We were able to buy stock in IPC because of some short-term dislocations. The Justice Department is investigating a whistleblower complaint that IPC encouraged doctors to code visits inappropriately, essentially overbilling the government. Whistleblower lawsuits, lawsuits in which someone brings a complaint on behalf of the government and shares in any proceeds, have been a part of American law for 150 years, but until the mid-1990s were fairly rare, with perhaps 10 healthcare-related filed in a busy year. The government now pursues 400–500 cases a year, helped along by a cottage industry of law firms that identify disgruntled employees who can allege a billing error. There are 13,000 codes in the current Medicare system, soon to expand to 68,000, and many are distinguished by subjective measures. IPC’s case, for example, concerns whether some IPC doctors used code 99233 (evaluation and management, high level) when they should have used code 99232 (evaluation and management, medium level). IPC doctors have seven million patient encounters per year; we would be shocked if there were no coding errors. We expect the government to move slowly, but we believe the case will eventually be settled.

A long-term risk to IPC is that hospitals poach its doctors. It should be easy for a hospital to hire doctors: the doctors already show up to work in the hospital. In some cases, we expect that this is just what will happen. But hospitals have reacted to their own cost pressures by outsourcing functions, not absorbing them: they have found it’s more lucrative to run a mall and rent out space to vendors than it is to maintain a department store and try to own every sale. We believe that IPC and the other practice management businesses, such as Envision, Mednax, and Team Health, have a growing role to play in the modern hospital.

In 2008, IPC’s first year as a public company, it earned 87¢ per share on revenue of $251 million. We expect that next year IPC will earn $2.50 per share on revenue of $760 million.

Growing Team Bretton

I’m proud and elated to announce a wonderful addition to the Bretton Fund team. Later this year, Raphael de Balmann will be joining the firm as a portfolio manager. Raphael and I have been close friends for almost ten years, emailing or talking on an almost daily basis about finance, business, sports, and public policy. We’ve talked on and off for a long time about managing money together (he even came up with the Bretton name), and the timing’s finally right.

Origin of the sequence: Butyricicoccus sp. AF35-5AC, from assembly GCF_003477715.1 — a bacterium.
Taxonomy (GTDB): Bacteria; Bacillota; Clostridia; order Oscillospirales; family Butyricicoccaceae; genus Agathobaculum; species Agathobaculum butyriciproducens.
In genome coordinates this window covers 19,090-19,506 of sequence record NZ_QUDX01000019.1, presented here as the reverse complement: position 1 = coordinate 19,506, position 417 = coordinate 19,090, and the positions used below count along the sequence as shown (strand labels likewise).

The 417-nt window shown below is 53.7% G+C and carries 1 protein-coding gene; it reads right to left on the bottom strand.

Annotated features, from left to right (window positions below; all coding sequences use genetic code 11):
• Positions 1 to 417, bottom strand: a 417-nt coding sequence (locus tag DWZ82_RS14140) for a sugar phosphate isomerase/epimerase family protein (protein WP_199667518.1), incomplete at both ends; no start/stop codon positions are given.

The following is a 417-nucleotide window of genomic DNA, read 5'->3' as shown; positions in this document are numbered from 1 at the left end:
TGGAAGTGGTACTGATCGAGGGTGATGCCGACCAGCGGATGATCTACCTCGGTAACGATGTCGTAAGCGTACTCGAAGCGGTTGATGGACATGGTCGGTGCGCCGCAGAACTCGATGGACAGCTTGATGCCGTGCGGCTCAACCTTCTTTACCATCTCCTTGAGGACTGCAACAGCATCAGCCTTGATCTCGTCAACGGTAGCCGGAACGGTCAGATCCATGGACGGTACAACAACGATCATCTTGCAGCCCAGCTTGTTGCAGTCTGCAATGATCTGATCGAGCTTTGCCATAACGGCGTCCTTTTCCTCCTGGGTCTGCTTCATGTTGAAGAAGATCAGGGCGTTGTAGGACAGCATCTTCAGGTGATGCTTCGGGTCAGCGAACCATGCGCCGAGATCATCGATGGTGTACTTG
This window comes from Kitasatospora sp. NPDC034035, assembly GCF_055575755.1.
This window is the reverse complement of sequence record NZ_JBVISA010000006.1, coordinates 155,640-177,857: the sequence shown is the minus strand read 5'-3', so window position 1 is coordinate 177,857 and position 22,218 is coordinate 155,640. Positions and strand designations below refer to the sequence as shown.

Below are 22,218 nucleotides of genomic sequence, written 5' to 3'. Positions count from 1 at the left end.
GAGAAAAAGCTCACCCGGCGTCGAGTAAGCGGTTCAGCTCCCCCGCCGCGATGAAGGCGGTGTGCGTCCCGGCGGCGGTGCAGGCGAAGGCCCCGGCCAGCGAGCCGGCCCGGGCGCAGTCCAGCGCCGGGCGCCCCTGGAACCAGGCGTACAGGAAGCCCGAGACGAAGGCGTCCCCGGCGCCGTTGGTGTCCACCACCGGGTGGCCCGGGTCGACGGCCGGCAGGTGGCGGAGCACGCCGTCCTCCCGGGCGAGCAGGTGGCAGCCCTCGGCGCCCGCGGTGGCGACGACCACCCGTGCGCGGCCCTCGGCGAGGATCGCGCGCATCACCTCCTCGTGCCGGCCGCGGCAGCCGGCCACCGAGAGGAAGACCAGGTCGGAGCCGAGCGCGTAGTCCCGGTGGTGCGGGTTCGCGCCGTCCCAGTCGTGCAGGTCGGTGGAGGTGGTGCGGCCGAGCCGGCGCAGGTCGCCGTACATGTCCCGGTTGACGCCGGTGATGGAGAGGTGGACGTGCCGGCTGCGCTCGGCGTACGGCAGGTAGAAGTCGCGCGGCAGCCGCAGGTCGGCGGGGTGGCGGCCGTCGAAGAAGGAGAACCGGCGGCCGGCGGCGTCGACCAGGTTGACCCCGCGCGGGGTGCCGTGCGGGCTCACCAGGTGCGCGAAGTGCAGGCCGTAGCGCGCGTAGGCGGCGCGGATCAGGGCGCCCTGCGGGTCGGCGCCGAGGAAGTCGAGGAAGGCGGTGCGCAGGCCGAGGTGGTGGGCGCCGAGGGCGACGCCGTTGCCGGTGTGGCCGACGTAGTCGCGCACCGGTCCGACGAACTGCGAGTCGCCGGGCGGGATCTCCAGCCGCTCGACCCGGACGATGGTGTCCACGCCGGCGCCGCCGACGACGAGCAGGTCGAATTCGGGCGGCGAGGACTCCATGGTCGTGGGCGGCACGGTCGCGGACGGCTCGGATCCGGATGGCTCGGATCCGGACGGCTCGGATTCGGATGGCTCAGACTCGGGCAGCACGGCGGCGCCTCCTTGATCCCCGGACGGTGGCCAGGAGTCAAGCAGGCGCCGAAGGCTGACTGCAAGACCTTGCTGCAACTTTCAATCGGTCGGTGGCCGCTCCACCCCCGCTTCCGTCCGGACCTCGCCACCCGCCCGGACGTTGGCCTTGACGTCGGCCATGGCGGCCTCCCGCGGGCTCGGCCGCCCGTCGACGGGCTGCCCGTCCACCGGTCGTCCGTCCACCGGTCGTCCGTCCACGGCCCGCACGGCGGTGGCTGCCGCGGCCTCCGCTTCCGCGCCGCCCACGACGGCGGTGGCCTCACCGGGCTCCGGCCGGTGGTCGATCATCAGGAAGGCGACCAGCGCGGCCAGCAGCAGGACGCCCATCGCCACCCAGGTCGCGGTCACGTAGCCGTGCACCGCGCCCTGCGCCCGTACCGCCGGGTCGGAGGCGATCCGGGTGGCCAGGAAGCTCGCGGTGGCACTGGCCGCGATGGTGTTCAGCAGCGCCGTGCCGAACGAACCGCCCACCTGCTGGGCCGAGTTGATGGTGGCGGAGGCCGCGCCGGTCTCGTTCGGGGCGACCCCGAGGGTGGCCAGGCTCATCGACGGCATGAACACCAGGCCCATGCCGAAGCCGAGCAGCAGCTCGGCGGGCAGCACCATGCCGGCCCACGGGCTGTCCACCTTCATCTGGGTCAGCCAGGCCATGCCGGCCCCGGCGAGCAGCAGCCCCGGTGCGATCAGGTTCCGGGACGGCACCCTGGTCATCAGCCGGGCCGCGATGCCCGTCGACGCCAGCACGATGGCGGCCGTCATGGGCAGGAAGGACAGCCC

Raphael has spent his entire career in private equity, buying businesses for less than their underlying values and holding them for years, which is basically the Bretton Fund strategy. He joins us most recently from One Equity Partners, the former private equity arm of JPMorgan, one of the most successful bank-owned private equity firms. He was previously a principal at Paine & Partners/Fox Paine, and he worked in the private equity groups of Blackstone and Lazard in New York and London. No academic slouch, he has an MBA from Stanford and an undergraduate degree from Harvard. Raphael fills what has been the biggest hole for us so far: finding enough great investments to fill a diversified portfolio. He has extensive background in industrial businesses, manufacturing, and healthcare—sectors that have been outside my circle of competence.

Raphael and his family—as I and my family have done—will be contributing significant assets to the fund. He’ll also be buying a stake in the fund’s adviser, Bretton Capital Management, and in conjunction with this transaction, shareholders will be asked for approval through a formal proxy voting process in the coming weeks.

Schwab

Thanks to your requests, Bretton is now on the Schwab platform, the largest of the “fund supermarkets” and the back office for 7,000 registered independent advisers. The fund is also available on E*TRADE and Vanguard. If we are not on a platform that you use, please contact your representative at the platform to ask them to add us and email us at info@brettonfund.com so that we can follow up. Our back office partners at Premier Fund Solutions are able to connect with pretty much any willing brokerage platform, and it’s always possible to invest directly by going to our website and downloading the forms.

As always, thank you for investing.

Stephen J. Dodson
President
Bretton Capital Management